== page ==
It is a pleasure to here at the Anaheim Chamber of Commerce and to have the opportunity to discuss important trade issues with you, especially with respect to Asia and the new economy. I want to thank the Chamber for putting together this conference along with the District Export Council, UPS, and my Commerce Department colleagues at the U.S. Foreign and Commercial Service.
I assume most of you attended the panel discussions this morning highlighting the tremendous opportunities for expanded trade in Asia and the tools available to industry to help in that regard. These are exciting developments, and I want to spend some time discussing them with you.
We took a major step toward realizing the potential of the Asian market last week when the President signed legislation granting Permanent Normal Trade Relations with China after months of contentious debate in the Congress. This was an historic moment that has been in the making since the first efforts to create an organized framework for world trade and finance were begun over fifty years ago. Not only will PNTR help deepen market reforms in China, it will also open virtually every economic sector to U.S. exports, from agriculture to telecommunications and technology to a variety of products and services like autos, banking, and insurance.
As you may already know, China is California's 12th largest export market. Between 1993 and 1998 California's exports to China increased by $817 million, an increase of 50%. Nationally from May 1998 to May 1999, U.S. exports to China increased 20% from $4.9 billion to $5.9 billion. For small to medium-sized enterprises, China is the 10th largest export market as of 1997, and in that same year, 82% of all U.S. exporters to China were SMEs.
PNTR and China's accession into the World Trade Organization will move China to open its markets, either eliminating tariffs or reducing them significantly for a number of product and service areas that are important to Southern California. Tariffs will be completely eliminated on information technology products including electronics, telecommunications equipment and computer equipment, and across the board tariffs on manufactured products will be slashed an average of 60% on everything from civil aircraft and parts to scientific and measuring equipment. Sales of U.S. agricultural commodities in China are expected to result in $2 billion annually by 2005. Professional services, including financial and environmental consulting, will also find new opportunities in China.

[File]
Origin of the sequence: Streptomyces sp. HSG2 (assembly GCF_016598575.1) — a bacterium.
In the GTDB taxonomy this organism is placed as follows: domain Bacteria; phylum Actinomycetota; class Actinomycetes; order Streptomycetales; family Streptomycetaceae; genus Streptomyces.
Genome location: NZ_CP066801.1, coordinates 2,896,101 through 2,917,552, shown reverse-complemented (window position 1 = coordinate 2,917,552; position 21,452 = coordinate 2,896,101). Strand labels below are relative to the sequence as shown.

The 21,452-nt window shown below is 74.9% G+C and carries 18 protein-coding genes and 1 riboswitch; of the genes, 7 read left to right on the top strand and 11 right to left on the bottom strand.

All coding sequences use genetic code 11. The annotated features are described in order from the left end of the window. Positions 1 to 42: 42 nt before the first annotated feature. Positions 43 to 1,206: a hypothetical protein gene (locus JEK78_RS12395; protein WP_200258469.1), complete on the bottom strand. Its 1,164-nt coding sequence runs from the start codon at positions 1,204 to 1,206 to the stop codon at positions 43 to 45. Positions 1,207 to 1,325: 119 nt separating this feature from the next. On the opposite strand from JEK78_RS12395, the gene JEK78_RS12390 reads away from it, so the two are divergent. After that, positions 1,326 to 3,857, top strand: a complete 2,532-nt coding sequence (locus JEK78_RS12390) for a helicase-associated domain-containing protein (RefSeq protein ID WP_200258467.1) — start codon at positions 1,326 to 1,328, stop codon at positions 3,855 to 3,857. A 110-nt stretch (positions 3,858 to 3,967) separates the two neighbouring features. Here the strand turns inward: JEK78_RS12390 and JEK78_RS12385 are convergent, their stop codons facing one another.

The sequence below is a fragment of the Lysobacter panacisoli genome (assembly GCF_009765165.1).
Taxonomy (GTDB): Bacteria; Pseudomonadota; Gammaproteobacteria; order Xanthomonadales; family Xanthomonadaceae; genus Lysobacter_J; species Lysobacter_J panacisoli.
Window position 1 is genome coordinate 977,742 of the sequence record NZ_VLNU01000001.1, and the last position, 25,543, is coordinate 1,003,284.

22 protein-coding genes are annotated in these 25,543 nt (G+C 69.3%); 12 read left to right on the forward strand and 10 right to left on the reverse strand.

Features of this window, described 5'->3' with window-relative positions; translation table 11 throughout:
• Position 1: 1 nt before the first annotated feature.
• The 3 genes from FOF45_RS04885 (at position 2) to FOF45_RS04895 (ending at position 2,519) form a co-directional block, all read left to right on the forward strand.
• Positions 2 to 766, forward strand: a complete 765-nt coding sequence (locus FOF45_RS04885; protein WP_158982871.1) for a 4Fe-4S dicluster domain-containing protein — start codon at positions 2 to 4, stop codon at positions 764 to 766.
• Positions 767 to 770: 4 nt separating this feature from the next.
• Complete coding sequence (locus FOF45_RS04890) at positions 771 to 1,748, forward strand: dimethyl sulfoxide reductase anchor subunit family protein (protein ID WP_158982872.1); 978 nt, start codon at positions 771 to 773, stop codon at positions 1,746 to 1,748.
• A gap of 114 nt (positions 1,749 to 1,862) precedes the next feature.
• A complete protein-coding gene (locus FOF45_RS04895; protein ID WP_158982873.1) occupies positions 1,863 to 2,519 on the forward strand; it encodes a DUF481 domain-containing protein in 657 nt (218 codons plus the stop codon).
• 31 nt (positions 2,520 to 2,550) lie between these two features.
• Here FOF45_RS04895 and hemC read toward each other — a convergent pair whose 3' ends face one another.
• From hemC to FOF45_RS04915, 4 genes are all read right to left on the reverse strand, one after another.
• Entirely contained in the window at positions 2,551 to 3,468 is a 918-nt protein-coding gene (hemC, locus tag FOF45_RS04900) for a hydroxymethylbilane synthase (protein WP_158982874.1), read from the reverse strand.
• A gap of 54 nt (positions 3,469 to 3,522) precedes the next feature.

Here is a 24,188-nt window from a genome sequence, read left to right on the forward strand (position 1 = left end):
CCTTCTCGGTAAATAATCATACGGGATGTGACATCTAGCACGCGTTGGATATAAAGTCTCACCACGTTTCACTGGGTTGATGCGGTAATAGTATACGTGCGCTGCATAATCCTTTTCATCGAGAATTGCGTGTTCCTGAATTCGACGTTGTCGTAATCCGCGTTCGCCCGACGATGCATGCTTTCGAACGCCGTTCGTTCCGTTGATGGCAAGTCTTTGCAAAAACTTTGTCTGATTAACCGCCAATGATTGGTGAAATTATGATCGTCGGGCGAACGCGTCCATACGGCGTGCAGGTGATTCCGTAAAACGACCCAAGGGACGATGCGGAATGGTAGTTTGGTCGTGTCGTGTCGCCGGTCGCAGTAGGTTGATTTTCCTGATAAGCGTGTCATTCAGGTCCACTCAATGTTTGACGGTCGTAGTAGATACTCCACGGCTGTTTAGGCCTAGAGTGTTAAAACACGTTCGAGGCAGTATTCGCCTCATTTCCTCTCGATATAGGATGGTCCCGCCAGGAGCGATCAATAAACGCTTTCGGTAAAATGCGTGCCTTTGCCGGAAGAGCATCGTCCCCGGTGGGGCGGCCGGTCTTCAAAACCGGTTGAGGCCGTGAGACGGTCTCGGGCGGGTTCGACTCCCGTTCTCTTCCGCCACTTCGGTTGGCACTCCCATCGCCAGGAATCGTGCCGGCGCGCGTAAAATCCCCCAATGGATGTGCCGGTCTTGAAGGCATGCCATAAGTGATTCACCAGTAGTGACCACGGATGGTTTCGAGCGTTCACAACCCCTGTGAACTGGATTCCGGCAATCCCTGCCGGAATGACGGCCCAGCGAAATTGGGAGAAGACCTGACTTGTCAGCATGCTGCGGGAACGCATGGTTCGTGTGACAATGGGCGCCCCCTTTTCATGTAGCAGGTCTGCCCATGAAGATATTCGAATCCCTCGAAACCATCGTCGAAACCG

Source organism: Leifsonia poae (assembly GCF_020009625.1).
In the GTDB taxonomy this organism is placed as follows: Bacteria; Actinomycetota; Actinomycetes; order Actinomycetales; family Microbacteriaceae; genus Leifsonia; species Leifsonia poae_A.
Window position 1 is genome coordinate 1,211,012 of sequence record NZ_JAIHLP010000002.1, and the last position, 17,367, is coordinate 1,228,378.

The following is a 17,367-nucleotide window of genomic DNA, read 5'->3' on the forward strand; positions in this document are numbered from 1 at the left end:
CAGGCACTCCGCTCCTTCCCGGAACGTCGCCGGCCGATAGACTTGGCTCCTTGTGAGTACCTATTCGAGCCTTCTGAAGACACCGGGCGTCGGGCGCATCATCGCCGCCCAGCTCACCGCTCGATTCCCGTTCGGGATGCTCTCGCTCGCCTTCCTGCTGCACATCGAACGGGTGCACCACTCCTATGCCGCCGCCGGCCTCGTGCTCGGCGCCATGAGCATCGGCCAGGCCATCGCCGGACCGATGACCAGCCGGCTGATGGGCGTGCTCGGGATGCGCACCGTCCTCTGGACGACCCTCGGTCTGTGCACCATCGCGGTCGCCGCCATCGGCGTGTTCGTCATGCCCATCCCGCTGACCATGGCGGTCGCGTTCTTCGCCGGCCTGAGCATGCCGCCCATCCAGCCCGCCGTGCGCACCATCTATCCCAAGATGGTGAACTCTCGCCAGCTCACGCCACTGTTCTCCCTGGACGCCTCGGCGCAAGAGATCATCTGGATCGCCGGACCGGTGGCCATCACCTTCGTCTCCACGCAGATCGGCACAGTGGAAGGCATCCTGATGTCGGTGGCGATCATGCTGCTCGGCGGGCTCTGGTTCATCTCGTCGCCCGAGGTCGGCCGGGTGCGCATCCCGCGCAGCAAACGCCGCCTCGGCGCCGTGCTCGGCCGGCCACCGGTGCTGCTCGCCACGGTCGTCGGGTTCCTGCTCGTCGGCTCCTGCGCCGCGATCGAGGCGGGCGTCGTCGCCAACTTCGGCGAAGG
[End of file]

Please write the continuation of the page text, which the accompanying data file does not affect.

All of the trade concessions in PNTR were made by China and were unilateral -- the United States will simply maintain the market access policies that we already apply to China. One of the primary Chinese concessions is an obligation to publish laws and regulations relating to their trade policy and to allow international review of Chinese trade decisions. This is crucial for American business because it provides a stable export environment, fixed ground rules and legal recourse on pertinent decisions. In addition, the Commerce Department will have a rapid response team both here and in China that will work under tight deadlines to investigate commercial problems.
Under PNTR and WTO laws, U.S. companies will also have greater ability to establish China-based operations that can import and distribute products.
Just as the Commerce Department provides services to American business that enable them to understand and work through trade regulations, licensing restrictions and international laws, we will provide technical assistance and work with China to help them conform their laws to the WTO.
In the meantime, a nationwide campaign of seminars has begun to educate U.S. companies, especially small and medium sized businesses, on their legal rights and opportunities presented by China's new WTO commitments. An aggressive trade promotion campaign aimed at the Chinese market was launched with the August Virtual Trade Mission that was featured at the World Computer Congress in Beijing.
China PNTR is part of a larger effort underway at the Commerce Department to help American companies reap the benefits of the global -- and increasingly digital -- economy. As Intel Chairman Andy Grove once put it, "In five years, people will be in the Internet business or they won't be in business at all." That is why the Commerce Department has made e-commerce a central part of its trade promotion efforts.
At the outset of this Administration some seven years ago, only 90,000 individuals were using the Internet compared to over 300 million today. The Internet has changed the way people communicate and do business throughout the world and has provided every region of the world with the opportunity to grow and prosper. Asian nations in particular have embraced the Internet and e-commerce, providing a sound opportunity for U.S. information technology companies.
Even so, there remains a risk that new barriers to global e-commerce will emerge as foreign governments look to over-regulate the Internet and set rules that shut out American companies. We, of course, are working to see that this does not happen.
Emerging economies today are facing the same challenges the U.S. faced over the last decade. The choices they make now will have a long-term impact on whether they will share in the type of growth experienced by the United States and whether U.S. IT companies will participate in that growth.